h4ufme (Singapore) - - Feature -

How­ever many may ar­gue on how glass takes up both weight and space and may not add up to be­ing ei­ther en­vi­ron­men­tally ef­fi­cient nor cost ef­fi­cient for man­u­fac­tur­ers.

But there are al­ways greener and health­ier al­ter­na­tives out there. For in­stance, com­busted plas­tic can be a clean and po­tent source – it has to take place in a con­trolled set­ting though, un­der the premises that the burn­ing plas­tic doesn't gen­er­ate as haz­ardous emis­sions and toxic re­leases as car­bon based fu­els such as oil or coal. There's also ex­ten­sive re­search in­vested into the de­vel­op­ment of biodegrad­able plas­tics, which de­com­poses into ma­te­rial less dan­ger­ous to the en­vi­ron­ment.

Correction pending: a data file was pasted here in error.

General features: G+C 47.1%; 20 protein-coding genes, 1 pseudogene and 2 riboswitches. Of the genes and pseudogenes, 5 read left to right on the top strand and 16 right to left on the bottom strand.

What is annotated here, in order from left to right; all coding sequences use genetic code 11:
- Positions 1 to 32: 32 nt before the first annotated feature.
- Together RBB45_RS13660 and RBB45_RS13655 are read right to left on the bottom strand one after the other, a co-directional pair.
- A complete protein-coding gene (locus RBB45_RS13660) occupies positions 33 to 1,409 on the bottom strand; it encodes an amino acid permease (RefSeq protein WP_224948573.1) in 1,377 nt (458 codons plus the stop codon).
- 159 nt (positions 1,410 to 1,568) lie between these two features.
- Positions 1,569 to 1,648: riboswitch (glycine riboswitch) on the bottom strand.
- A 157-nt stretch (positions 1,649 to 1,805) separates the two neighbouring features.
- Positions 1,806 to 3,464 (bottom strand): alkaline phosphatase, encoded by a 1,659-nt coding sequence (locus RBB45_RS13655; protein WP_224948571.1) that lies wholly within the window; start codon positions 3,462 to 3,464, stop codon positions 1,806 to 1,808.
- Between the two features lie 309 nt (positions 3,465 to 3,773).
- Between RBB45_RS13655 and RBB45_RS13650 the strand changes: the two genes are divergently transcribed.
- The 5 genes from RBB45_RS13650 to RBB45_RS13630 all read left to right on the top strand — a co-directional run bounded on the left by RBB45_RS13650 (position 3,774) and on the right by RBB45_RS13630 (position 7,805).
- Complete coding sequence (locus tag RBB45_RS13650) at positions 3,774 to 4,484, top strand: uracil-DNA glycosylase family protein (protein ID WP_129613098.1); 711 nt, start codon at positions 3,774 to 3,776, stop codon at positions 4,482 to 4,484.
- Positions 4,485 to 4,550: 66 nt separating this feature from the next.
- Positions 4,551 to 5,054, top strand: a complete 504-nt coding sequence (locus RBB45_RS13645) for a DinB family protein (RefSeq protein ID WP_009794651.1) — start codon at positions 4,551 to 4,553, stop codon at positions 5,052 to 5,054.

It can be hard to com­pare the en­vi­ron­men­tal im­pact and bal­ance of ei­ther plas­tic or glass or its other al­ter­na­tives. There are a lot of fac­tors that play into the equa­tion. Like where and how the ma­te­ri­als are sourced and prod­ucts, what is the re­cy­cling process, how is it shipped and how far is it shipped. Each choice has an im­pact on the en­vi­ron­ment. Although glass per­forms bet­ter in terms of man­u­fac­tur­ing and re­cy­cling, its long ship­ping dis­tances di­min­ish the per­ceived gap be­tween the life­cy­cle assess­ments of glass and plas­tic.

At the end of the day it's a very per­sonal de­ci­sion be­cause with­out know­ing the de­tails of the ma­te­rial's ori­gin and pro­duc­tion, ship­ping and re­cy­cling pro­cesses it is a near des­per­ate en­deav­our to make an eco­log­i­cally cor­rect choice.

Source: nat­u­ral­cos­met­ic­, eco­nomicde­vel­op­

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